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Calling all volunteers -- let’s keep a food shelf in Somerset

Grace Place Shelter Manager Lori Scheder stands in the current food shelf space at Grace Place in Somerset, where about 90 families are served each month. A group of community members is trying to find a way to open a new food shelf in town when Grace Place moves to New Richmond May 1. (Photo by Sarah Young)

Plans are in place to move Grace Place to its newly purchased location in New Richmond by May 1. That means a food shelf will no longer operate in Somerset -- unless someone does something about it.

Beth Schmidt, the youth director at Christ Lutheran Church, along with other community members, is looking for a way to keep a food shelf operating in Somerset after Grace Place vacates its location at the former St. Anne’s convent. The goal is to have one running by May 1 so there’s no gap in services when Grace Place leaves.

Schmidt met with the Somerset Community Foundation Jan. 7. The SCF has agreed to be the umbrella organization for the food shelf effort, Schmidt said. Since it’s a 501(c)(3) nonprofit organization, it can collect donations on behalf of the new food shelf and help with the extensive paperwork needed to get something of this magnitude up and running.

Schmidt said she and others, including Pastor Kathy Tulman of Christ Lutheran Church in Somerset, have been researching other food shelves in the area to get a grasp on how much money, food and manpower is needed to staff the operation.

The biggest need, besides financial donations, to keep a food shelf going is a new location, Schmidt said.

Preferably, they need a location with a garage door where trucks can back up to unload food orders, Schmidt said. Otherwise, volunteers have to go pick up supplies, which costs time and money.

They also need a space that is bigger than the current food shelf, Schmidt said. She described the current space as narrow and like a small shed.

“We’ll need adequate space for shelves, new refrigerators, a separate area for storage, a service area,” Schmidt said.

She described the refrigerators Grace Place uses right now as “iffy,” so they would need replacing.

As a member of the Somerset Soccer Board, as a youth director and as a mother who’s at many school events, Schmidt sees many families in need.

“Just hearing the number of people on food stamps in our small town amazes me,” Schmidt said. “I don’t mean that in a bad way. It’s just so apparent that it’s such a necessary thing. It’s important to me to help.”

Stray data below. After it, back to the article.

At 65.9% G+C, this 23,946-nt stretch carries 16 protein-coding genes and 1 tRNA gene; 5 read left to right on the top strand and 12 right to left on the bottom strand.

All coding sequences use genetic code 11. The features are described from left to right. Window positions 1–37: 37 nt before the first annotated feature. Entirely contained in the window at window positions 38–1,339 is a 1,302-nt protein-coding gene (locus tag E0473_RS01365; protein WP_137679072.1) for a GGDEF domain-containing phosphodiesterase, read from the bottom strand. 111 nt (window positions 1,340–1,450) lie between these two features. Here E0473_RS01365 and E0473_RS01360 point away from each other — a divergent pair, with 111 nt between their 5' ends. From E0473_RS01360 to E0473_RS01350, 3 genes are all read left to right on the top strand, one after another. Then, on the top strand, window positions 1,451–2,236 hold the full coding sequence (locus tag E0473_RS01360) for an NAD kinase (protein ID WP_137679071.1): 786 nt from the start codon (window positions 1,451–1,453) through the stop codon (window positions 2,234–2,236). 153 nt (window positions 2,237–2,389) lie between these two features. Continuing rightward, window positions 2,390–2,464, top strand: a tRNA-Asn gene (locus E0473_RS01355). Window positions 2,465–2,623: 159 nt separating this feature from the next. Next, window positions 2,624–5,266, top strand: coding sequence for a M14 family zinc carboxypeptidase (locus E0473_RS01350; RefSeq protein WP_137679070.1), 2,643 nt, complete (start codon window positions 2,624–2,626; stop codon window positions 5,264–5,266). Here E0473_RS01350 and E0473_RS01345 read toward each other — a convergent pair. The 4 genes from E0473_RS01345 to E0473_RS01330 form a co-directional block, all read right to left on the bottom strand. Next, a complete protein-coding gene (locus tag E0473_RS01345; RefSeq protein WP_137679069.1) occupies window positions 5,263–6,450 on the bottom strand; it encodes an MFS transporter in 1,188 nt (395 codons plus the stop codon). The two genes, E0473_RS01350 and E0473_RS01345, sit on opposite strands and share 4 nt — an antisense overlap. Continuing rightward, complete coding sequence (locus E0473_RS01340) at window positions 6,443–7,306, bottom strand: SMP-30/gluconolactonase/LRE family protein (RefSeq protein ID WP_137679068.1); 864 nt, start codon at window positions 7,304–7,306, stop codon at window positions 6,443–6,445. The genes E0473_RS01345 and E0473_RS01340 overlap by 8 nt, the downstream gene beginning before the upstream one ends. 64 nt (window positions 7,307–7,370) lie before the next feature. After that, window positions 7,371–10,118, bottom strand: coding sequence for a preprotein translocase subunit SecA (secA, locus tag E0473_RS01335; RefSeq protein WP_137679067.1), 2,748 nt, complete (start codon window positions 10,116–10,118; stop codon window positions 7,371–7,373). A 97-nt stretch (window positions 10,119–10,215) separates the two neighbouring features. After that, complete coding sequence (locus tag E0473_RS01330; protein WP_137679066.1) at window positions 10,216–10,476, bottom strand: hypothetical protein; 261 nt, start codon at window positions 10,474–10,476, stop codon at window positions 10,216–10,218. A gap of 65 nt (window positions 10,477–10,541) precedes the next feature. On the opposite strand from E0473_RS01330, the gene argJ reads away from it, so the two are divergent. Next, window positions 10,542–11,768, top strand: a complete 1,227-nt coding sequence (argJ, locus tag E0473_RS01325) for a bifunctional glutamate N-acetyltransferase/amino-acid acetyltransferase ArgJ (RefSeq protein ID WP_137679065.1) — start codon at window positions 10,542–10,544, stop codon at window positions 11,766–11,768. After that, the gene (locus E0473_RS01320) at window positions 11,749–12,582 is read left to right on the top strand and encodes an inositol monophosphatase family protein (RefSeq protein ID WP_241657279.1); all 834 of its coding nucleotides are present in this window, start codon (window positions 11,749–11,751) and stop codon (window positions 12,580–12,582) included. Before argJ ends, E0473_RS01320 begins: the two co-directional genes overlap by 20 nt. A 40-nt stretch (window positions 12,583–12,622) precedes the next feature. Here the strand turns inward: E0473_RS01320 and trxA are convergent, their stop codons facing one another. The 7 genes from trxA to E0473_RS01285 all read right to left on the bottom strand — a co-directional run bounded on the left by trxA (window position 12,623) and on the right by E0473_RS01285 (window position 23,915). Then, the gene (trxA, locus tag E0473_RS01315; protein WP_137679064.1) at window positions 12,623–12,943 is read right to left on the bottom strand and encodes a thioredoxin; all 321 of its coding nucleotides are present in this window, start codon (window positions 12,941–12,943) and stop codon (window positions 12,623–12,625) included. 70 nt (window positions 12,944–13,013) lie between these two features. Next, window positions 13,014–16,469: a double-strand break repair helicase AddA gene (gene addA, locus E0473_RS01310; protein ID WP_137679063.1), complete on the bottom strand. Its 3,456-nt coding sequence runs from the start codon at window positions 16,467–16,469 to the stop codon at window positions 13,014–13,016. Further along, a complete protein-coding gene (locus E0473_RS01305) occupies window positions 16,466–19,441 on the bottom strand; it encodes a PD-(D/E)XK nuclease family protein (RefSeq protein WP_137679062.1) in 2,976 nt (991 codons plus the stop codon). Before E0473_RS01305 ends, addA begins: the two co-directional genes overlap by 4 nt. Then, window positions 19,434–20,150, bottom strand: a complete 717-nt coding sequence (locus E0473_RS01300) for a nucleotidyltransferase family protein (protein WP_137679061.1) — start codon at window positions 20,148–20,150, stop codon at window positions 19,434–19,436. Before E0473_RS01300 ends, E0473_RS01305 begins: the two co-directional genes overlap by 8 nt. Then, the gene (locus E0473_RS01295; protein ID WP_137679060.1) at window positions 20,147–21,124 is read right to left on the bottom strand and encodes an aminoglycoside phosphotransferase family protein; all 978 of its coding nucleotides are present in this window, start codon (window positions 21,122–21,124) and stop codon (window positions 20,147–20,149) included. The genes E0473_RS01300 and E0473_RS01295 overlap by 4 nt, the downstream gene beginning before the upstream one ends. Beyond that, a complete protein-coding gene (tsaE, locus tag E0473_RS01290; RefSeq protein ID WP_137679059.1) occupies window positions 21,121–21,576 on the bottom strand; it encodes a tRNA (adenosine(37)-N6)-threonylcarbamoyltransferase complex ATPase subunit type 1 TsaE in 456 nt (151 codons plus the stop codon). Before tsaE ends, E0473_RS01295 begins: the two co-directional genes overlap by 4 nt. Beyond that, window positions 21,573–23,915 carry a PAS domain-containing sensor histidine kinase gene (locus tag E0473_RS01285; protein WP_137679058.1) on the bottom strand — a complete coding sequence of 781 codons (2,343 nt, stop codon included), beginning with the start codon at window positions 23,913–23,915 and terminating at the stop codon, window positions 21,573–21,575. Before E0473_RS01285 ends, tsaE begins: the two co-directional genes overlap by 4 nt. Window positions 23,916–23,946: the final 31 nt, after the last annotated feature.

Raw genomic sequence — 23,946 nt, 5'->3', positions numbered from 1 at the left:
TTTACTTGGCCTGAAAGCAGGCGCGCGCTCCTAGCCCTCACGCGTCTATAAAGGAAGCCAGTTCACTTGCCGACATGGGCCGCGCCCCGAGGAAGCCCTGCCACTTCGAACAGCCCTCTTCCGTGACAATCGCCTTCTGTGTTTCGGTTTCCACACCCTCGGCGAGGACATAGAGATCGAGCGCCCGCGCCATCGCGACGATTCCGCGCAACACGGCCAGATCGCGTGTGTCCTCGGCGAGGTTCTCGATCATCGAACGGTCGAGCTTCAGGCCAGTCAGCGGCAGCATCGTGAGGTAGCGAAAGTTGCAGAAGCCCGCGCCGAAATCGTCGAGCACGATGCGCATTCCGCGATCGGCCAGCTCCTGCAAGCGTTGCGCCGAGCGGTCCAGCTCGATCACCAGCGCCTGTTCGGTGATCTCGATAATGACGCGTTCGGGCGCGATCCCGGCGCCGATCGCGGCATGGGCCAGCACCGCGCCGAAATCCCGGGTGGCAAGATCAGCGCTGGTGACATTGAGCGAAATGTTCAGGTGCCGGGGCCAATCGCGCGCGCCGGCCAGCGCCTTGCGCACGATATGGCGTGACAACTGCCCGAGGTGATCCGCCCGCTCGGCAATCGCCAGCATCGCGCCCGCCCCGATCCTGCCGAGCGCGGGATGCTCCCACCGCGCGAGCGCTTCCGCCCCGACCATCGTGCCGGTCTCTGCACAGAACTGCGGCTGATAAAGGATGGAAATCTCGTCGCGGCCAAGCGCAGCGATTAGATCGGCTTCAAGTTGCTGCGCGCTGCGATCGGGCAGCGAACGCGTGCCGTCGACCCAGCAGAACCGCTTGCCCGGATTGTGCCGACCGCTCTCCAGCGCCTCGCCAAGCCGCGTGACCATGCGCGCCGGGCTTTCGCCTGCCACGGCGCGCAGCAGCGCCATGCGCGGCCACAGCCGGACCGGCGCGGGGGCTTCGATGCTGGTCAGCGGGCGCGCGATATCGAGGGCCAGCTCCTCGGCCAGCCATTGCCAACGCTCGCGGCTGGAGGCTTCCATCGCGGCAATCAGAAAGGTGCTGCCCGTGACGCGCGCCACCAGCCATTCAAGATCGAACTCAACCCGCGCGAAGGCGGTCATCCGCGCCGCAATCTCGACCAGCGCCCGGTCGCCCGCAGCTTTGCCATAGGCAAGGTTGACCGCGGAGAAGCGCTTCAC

While various churches have expressed interest in helping with the effort, Schmidt emphasizes the food shelf will not be run by any specific church. It will be a community effort.

“Somerset is in need of some things that bring community members together besides the schools,” Schmidt said. “It’s a neat opportunity for everyone to pull together. The more people you have, the more you can be open since most food shelves are open on an appointment basis to protect people’s privacy. The only way we can do that is for everyone to step up.”

Schmidt said she hopes someone will step forward as the project leader, a treasurer or a commander of food ordering. She’s also hopeful that many individuals will come forward as volunteer coordinators, grant writers or volunteers in general.

“We need all of those just to keep a food shelf available,” Schmidt said.

For now, the new food shelf could use the space at the convent through September, Schmidt said. The United Way has a lease there until then.

“We could make do with that location for the time being,” Schmidt said. “But there are so many empty buildings around town. The food shelf must be in the village limits because so many people access it on foot.”

Schmidt said it would be ideal if someone would step forward by donating a site, or providing one that’s low-rent. The space must also be temperature-controlled in order to store food.

Schmidt has many ideas on how to staff the food shelf -- if only people will take a few hours of their time a month to help.

She suggested local churches, businesses and organizations volunteering to staff it for a week at at time. Those groups can then assign different nights to different people.

“It could be school groups, Girl Scouts, Boy Scouts, churches,” Schmidt said. “We will need adults to work though. Kids could help with the stocking and arranging. It could be run really smoothly, but I need people. May is coming quick.”

Schmidt would also like to use the new food shelf to help those in need in other ways. Some ideas she shared were having a job posting board, cooking demonstrations with food featured at the food shelf that month and donating crock pots with healthy recipe cards.

“We might find other ways to help so they don’t need to come to the food shelf,” Schmidt said. “You could be helping someone right next to you who’s having a tough time right now.”

Shelter Manager Lori Scheder said the Grace Place food pantry serves almost 20 families a week and almost 90 a month.

“It goes up and down depending on what the seasons are,” Scheder said.

In October, they distributed almost 4,000 pounds of food; in November they gave out 4,005 pounds and in December, 2,900 pounds, Scheder said.

The current food shelf also serves as the emergency food pantry for St. Croix County. That will likely move on to New Richmond when Grace Place relocates there, Scheder said.

Anyone interested in helping with a new food shelf can attend the Somerset Community Foundation meeting at 6:30 p.m., Feb. 4, in the Learning Center Conference Room at the Somerset School District building or call Schmidt at 661-433-0862.